UK Aid to South Africa

13 May

The UK government’s decision to stop bilateral aid to South Africa in 2015 has aroused significant controversy. As a UK taxpayer and long-time observer of all things South African I feel compelled to blog about this one! Not least because it appears that the popular view within Britain is that this was a good decision. For example, 83% of respondents to a poll on the Guardian website agreed that the UK government was right to cut aid to South Africa.

Despite the fact that official development assistance (commonly known as aid) will always remain a ‘sticking plaster’ approach to the world’s development challenges, I would still suggest this policy is problematic. Not least, it is questionable even on the UK government’s own terms. Justine Greening, the UK’s Secretary of State for International Development, justified the decision on the grounds that “South Africa has made enormous progress over the past two decades, to the extent that it is now the region’s economic powerhouse and Britain’s biggest trading partner in Africa”. However, the suggestion that South Africa is now an economic powerhouse ignores the daily reality for the majority of its citizens. Inequality, poverty and unemployment remain entrenched despite it being nearly two decades since the end of apartheid.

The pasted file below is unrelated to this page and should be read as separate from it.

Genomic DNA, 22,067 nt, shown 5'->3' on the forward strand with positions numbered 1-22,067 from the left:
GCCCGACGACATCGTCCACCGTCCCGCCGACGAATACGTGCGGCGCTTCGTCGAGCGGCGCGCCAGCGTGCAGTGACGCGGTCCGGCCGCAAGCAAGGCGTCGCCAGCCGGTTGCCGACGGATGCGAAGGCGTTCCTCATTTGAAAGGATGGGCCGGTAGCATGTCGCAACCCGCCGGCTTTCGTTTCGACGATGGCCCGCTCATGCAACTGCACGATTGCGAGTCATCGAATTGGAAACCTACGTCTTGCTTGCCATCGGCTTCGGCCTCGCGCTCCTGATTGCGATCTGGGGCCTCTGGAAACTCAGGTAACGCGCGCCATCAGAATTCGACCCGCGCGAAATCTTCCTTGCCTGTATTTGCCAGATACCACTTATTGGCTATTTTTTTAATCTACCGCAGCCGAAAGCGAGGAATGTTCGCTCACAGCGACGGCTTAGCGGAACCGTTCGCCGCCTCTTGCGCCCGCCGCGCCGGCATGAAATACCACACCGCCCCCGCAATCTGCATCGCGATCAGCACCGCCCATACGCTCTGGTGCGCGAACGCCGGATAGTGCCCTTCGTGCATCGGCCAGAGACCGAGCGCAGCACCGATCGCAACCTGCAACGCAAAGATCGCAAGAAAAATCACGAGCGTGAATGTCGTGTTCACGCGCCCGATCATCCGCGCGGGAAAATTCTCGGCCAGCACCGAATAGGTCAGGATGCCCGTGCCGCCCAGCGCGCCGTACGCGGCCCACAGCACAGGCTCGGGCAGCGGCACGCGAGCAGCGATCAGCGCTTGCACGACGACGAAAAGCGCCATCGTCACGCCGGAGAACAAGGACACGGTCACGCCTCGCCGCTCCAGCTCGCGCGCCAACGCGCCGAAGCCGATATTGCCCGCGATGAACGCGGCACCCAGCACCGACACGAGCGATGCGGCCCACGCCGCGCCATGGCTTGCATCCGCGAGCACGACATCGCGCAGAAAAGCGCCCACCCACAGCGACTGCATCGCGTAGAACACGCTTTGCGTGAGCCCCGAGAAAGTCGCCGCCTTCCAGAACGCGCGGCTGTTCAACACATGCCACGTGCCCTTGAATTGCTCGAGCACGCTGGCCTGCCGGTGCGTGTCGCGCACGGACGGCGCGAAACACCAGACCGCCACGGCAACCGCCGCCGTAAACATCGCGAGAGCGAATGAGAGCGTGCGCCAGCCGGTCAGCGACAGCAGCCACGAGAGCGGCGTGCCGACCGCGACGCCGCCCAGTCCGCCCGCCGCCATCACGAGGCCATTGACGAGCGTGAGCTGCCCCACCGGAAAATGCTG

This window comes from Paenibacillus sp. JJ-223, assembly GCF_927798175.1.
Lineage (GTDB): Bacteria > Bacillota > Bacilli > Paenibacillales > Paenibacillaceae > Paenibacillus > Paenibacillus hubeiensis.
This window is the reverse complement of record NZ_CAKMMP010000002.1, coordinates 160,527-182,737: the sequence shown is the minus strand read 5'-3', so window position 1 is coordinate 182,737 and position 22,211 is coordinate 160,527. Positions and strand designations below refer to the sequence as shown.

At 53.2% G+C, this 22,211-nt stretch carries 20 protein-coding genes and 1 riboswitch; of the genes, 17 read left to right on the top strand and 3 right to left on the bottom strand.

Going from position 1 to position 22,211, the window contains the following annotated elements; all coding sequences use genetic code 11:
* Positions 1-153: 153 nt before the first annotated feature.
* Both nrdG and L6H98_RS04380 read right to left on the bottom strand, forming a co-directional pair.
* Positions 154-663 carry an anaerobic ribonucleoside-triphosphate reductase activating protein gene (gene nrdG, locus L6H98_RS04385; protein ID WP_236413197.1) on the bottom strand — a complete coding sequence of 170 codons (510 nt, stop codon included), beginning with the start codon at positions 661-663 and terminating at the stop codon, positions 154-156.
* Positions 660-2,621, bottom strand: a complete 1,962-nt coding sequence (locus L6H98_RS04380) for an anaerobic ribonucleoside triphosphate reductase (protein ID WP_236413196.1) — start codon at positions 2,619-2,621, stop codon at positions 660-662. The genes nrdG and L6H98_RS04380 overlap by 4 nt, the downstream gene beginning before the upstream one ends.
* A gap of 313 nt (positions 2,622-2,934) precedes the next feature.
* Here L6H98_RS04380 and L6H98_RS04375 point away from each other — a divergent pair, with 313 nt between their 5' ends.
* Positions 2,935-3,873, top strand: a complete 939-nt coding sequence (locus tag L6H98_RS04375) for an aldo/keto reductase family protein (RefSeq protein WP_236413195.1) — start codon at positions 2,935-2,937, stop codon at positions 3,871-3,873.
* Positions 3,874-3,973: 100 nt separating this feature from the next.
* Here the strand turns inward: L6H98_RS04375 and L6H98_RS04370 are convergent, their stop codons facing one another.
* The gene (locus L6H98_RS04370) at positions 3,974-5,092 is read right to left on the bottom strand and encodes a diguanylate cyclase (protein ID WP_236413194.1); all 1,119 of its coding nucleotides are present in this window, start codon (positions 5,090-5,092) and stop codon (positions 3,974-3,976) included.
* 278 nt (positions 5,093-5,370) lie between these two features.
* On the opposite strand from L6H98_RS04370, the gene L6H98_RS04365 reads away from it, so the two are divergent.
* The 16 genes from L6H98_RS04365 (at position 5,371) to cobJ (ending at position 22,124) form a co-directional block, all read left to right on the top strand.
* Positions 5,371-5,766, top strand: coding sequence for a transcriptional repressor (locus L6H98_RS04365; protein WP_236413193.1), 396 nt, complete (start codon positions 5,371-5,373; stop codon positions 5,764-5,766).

Langa Township, Cape Town, 2005.

The HIV/AIDS pandemic continues to pose a major public health challenge. According to UNAIDS 5.6 million people are living with HIV in South Africa, which translates into a prevalence rate amongst 15-49 year olds of 17.3%. It is notable that HIV projects are currently one of the central elements of the British aid programme in South Africa. As a result, the International HIV/AIDS Alliance was critical of the UK government’s decision, suggesting that “withdrawing aid to middle income countries like South Africa altogether risks seeing investment made in the HIV response to date, as well as subsequent gains including broader health outcomes, undermined and worse rendered ineffective”.

Defending the announcement, Business Secretary, Vince Cable, suggested that South Africa (along with India) had achieved a ‘successful level of development’. Hmm, really Vince?! Take, for example, the UNDP’s Human Development Index as a measure of development. We find that South Africa has made virtually no progress over recent decades: in 1990 South Africa’s HDI was 0.621 and the latest figure for 2012 is 0.629 (UNDP, Human Development Report 2013, p. 149).